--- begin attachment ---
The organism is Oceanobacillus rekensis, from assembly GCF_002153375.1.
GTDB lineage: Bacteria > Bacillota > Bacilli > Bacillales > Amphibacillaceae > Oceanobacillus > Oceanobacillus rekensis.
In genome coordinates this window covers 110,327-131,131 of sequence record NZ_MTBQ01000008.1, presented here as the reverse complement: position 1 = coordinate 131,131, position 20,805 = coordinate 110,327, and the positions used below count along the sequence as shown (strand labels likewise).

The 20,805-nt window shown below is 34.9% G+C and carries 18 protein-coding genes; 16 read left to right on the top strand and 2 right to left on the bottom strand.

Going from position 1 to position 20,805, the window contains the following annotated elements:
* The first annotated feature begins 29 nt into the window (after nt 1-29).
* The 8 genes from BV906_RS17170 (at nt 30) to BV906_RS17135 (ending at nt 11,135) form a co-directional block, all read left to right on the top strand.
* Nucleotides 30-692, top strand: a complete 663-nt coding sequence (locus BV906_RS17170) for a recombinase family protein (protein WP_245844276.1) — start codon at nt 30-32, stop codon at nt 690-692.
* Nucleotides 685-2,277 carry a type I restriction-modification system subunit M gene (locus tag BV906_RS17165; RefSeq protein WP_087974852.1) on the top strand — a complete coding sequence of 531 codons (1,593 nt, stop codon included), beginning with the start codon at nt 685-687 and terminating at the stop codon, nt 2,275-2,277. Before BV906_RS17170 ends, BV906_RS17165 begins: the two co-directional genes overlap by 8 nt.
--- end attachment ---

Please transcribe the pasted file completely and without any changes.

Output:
The organism is Oceanobacillus rekensis, from assembly GCF_002153375.1.
GTDB lineage: Bacteria > Bacillota > Bacilli > Bacillales > Amphibacillaceae > Oceanobacillus > Oceanobacillus rekensis.
In genome coordinates this window covers 110,327-131,131 of sequence record NZ_MTBQ01000008.1, presented here as the reverse complement: position 1 = coordinate 131,131, position 20,805 = coordinate 110,327, and the positions used below count along the sequence as shown (strand labels likewise).

The 20,805-nt window shown below is 34.9% G+C and carries 18 protein-coding genes; 16 read left to right on the top strand and 2 right to left on the bottom strand.

Going from position 1 to position 20,805, the window contains the following annotated elements:
* The first annotated feature begins 29 nt into the window (after nt 1-29).
* The 8 genes from BV906_RS17170 (at nt 30) to BV906_RS17135 (ending at nt 11,135) form a co-directional block, all read left to right on the top strand.
* Nucleotides 30-692, top strand: a complete 663-nt coding sequence (locus BV906_RS17170) for a recombinase family protein (protein WP_245844276.1) — start codon at nt 30-32, stop codon at nt 690-692.
* Nucleotides 685-2,277 carry a type I restriction-modification system subunit M gene (locus tag BV906_RS17165; RefSeq protein WP_087974852.1) on the top strand — a complete coding sequence of 531 codons (1,593 nt, stop codon included), beginning with the start codon at nt 685-687 and terminating at the stop codon, nt 2,275-2,277. Before BV906_RS17170 ends, BV906_RS17165 begins: the two co-directional genes overlap by 8 nt.